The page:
Advance directives don't expire, but they can be invalidated if you create new advance directives. It is wise to review your advance directives periodically to ensure that they continue to reflect your wishes. Advance directives remain in effect until you change them. If you complete a new advance directive, you invalidate the old one.
An advance health care directive authorizes the person you choose (called a health care representative) to make health care decisions for you if you have an accident or become sick or disabled so that you cannot make those decisions yourself. Some states have passed family agency laws that choose which family members (listed in order of priority) can act on a patient's behalf if they don't have advance directives. While you don't need an attorney to fill out an advance directive, your advance directive becomes legally valid as soon as you sign it in front of the required witnesses. Give copies of your advance directives to your agent or agent, family and friends they would contact if you become seriously ill.
Advance directives don't have an expiration date, so review them every five or 10 years and review them if your situation or health changes. You should talk to your family, your healthcare professional, your lawyer, and any factual agent or lawyer you designate about your decision to make one or more advance directives. In serious emergencies, health care workers may not be aware that you have advance directives before receiving emergency medical care. Give copies to your doctor and bring a copy if you go to the hospital so that advance directives are part of your medical record.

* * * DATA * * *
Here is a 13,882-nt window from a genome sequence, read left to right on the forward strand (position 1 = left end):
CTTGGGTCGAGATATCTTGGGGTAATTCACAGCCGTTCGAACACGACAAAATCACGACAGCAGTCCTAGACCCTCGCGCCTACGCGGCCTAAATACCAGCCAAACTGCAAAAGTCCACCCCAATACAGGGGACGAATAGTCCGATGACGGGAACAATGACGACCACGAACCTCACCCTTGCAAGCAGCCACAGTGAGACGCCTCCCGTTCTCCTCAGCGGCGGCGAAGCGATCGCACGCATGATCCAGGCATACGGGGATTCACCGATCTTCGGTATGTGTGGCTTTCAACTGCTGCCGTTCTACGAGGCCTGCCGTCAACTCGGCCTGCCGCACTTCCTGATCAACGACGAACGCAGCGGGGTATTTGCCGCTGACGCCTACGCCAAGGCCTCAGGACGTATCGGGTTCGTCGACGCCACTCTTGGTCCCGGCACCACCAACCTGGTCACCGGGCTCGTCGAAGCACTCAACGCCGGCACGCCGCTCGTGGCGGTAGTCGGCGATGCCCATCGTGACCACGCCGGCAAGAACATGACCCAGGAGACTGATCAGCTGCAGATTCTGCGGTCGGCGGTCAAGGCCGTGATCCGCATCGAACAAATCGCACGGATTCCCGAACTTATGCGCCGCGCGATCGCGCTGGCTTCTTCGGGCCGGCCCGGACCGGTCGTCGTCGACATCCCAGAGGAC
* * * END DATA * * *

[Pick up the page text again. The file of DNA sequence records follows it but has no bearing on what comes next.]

If you don't have an advance directive, someone may need to go to court and be appointed as your guardian to make health care decisions for you. You must also provide copies of your advance directives to the people you have designated to make health care decisions for you, and you may want to give copies to your family members. If you change or cancel your advance directives, be sure to let your health care team, your loved ones, and your health care agent know and replace any copies of advance directives you have given them with the new one. If you get too sick to make your own health care decisions, advance directives can help you do it for you.
And you're only half done until you discuss and share your advance directives with others and keep your document in a safe and accessible place. Attorneys at The Elder Law Firm discuss advance directives and review forms with clients as part of the estate planning process. If you decide to have one or more advance directives, you must inform your health professionals and provide them with copies of any advance directives you have. If you have any type of advance directive, let your health care team know and make sure they have it on their records.